Morten Just has created a text editor called Cleartext (for Macs only) that autocorrects your writing so that your text contains only the 1,000 most common words in the English language. Just says that the goal is to make writing easier to be understood.
As someone who writes a lot and tries to write as clearly as possible so as to make myself understood by the reader, I was interested in this software but the question is when one should use it. It clearly has benefits for things like instruction manuals, safety rules, and the like, where it is really important that there be little or no ambiguity and where one may be dealing with people who are not native English speakers.
But I was more interested in the idea of how far one should go in using the most common words. Just quotes Orwell’s influential and well-known essay Politics and the English Language where he recommends “Never use a long word when a short one will do” and “Never use a foreign phrase, a scientific word, or a jargon word if you can think of an everyday English equivalent.” But Orwell’s main targets are those who use language to either deliberately obfuscate their meaning or use it lazily and thoughtlessly, stringing together prefabricated phrases and clichés and stale metaphors, rather than deliberately picking out words in order to make one’s meaning clear.
As a teacher, I sometimes encountered students who, when called upon to write papers, resort to a convoluted style with long sentences and big words under the impression that those will impress the reader by conveying profundity. I try to persuade them to not do that and that ideas benefit from being expressed with clarity and precision. But that is different from asking them to always use short and simple words. In attempting to achieve a high level of clarity, one may have to use words that are less common, and to avoid staleness and repetition one may need to use synonyms for common words.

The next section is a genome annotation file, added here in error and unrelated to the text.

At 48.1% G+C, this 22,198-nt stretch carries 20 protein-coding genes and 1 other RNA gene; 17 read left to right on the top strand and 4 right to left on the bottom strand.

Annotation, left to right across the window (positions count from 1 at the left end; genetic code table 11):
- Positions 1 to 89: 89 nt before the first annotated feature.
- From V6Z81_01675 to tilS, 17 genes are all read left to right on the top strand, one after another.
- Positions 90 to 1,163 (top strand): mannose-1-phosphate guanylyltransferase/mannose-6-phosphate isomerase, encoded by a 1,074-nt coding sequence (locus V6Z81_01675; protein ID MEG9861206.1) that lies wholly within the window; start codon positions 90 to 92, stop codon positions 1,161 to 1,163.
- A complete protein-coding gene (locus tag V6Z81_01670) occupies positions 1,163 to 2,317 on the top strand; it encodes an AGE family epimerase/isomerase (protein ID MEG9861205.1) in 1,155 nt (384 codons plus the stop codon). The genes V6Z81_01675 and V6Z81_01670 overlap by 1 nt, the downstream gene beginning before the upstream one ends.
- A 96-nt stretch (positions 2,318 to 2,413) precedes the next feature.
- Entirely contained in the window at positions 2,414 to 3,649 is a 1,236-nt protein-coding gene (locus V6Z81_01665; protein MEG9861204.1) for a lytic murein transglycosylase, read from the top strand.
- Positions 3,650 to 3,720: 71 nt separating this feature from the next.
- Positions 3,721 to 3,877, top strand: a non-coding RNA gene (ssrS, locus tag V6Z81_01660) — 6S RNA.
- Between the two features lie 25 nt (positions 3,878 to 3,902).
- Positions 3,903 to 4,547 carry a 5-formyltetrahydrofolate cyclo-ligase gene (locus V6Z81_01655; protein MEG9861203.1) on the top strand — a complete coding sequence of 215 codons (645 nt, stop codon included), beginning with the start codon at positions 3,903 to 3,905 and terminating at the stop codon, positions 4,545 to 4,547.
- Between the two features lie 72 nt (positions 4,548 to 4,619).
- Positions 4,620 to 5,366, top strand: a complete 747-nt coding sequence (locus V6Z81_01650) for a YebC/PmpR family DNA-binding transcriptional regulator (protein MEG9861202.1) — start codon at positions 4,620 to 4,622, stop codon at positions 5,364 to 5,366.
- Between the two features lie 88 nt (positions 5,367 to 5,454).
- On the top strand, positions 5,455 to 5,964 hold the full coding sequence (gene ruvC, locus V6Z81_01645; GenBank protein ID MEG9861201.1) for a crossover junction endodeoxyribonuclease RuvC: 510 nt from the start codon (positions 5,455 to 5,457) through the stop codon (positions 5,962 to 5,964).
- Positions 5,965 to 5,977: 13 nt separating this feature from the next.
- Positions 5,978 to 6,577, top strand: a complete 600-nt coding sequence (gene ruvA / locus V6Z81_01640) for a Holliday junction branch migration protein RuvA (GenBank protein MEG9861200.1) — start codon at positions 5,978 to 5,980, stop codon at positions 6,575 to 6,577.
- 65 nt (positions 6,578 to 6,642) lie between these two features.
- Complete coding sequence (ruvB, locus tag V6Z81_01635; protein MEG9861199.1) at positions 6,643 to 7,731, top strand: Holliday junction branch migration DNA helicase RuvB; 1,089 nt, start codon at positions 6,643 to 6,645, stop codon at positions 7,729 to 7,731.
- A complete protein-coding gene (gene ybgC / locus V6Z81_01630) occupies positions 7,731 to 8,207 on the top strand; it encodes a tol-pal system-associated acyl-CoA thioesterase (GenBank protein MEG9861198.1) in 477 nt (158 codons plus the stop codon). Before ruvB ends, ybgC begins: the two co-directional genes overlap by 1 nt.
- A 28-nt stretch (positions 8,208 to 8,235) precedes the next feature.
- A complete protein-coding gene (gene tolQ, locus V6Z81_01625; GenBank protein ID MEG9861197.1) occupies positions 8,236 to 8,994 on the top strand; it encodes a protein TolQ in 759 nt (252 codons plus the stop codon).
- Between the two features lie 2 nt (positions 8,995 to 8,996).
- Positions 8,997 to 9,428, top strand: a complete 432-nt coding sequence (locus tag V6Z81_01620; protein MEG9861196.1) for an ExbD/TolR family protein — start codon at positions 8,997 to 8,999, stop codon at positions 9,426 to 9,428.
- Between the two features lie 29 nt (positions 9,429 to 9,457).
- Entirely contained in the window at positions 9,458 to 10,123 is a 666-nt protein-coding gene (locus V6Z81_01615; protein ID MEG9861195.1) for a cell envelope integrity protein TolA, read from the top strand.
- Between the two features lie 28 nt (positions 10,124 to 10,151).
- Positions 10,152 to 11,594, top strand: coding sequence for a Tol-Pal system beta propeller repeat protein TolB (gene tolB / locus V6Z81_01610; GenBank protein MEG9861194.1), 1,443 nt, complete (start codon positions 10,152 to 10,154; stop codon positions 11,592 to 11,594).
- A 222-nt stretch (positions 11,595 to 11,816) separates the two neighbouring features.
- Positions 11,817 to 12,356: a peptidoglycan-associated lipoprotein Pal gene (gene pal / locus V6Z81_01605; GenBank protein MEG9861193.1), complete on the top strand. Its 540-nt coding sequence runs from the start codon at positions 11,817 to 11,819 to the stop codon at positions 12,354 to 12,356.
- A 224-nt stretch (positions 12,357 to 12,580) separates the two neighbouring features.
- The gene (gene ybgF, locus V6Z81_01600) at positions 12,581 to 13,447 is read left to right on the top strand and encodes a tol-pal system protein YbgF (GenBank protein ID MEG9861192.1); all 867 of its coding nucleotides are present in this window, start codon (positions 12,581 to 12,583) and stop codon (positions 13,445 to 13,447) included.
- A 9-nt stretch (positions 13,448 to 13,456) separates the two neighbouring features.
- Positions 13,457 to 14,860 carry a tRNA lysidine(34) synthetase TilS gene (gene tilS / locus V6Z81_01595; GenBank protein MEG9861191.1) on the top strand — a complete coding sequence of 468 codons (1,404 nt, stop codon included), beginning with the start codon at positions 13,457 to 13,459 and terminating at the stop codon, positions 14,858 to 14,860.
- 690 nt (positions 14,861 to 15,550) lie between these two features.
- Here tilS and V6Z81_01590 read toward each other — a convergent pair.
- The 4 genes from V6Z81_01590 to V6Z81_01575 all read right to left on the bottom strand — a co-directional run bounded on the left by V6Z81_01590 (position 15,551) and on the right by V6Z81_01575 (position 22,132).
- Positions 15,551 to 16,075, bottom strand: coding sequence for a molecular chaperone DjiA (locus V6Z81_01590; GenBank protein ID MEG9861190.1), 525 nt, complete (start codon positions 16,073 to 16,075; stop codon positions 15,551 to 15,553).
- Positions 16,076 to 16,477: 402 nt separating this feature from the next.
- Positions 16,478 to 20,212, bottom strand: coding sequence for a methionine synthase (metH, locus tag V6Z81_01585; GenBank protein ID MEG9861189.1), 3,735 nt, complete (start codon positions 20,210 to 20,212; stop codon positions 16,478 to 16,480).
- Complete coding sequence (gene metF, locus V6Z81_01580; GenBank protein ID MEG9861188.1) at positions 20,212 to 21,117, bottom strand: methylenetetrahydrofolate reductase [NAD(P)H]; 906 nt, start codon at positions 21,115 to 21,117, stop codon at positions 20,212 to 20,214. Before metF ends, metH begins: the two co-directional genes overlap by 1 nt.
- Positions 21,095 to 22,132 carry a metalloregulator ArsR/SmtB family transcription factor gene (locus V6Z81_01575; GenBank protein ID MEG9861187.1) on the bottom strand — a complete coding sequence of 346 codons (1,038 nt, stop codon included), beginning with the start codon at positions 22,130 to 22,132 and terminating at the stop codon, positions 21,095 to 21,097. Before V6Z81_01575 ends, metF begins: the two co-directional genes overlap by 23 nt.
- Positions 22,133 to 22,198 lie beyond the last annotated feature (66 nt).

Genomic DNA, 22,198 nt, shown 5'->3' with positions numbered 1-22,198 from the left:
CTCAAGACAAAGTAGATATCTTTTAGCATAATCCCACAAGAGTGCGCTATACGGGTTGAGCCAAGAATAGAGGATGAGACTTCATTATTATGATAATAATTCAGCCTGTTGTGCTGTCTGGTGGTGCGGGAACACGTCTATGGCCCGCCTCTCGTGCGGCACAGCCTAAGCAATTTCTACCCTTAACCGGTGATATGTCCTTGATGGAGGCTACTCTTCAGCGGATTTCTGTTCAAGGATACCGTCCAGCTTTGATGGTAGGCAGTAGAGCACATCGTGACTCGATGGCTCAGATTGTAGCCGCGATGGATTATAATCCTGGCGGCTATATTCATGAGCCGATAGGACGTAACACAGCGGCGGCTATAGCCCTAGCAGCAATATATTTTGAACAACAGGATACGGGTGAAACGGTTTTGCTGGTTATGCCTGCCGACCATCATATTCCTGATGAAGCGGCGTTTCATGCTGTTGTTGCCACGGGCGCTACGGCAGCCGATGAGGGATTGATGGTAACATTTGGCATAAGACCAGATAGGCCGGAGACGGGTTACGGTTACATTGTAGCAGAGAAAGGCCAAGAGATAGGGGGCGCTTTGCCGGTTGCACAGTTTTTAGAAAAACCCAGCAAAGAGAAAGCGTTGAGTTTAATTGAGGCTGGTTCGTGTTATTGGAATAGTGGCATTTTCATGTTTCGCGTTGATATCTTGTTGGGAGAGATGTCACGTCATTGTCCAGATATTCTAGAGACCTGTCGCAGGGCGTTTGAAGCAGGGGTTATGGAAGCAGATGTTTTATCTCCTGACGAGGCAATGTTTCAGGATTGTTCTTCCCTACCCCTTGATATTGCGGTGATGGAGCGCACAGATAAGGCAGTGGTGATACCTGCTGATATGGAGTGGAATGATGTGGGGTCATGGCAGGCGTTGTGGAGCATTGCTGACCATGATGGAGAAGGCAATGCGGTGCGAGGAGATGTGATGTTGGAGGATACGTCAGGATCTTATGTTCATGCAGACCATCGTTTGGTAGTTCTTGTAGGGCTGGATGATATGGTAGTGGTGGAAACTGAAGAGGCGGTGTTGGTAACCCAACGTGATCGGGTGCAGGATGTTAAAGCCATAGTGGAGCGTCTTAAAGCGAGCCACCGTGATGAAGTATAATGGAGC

For example, in a post earlier today I wrote ‘ganged agley’. It comes from the Scottish dialect and means ‘went awry’. It is an allusion to the poem To a Mouse by Robert Burns where the full phrase is “The best-laid schemes o’ mice an’ men gang aft agley”. I admit that it is a bit out there but to me it sounded just right and so I put it in, hoping that readers will either know it already or figure out the meaning from the context or look up the allusion, as reader raym did.
I learned to appreciate English largely by reading good writers and they often used words that I had not encountered before. It is due to such exposure that my own vocabulary increased. raym seems to feel that his knowledge was enriched, just like I do when I encounter a new word or phrase. When I write, I do not deliberately use long and esoteric words thinking that they will impress readers. But at the same time I will not reject a word or phrase if I feel it is the right one and that it captures my meaning precisely, conveys a certain image, or otherwise serves some purpose. To water things down seems to me to be to insult the reader.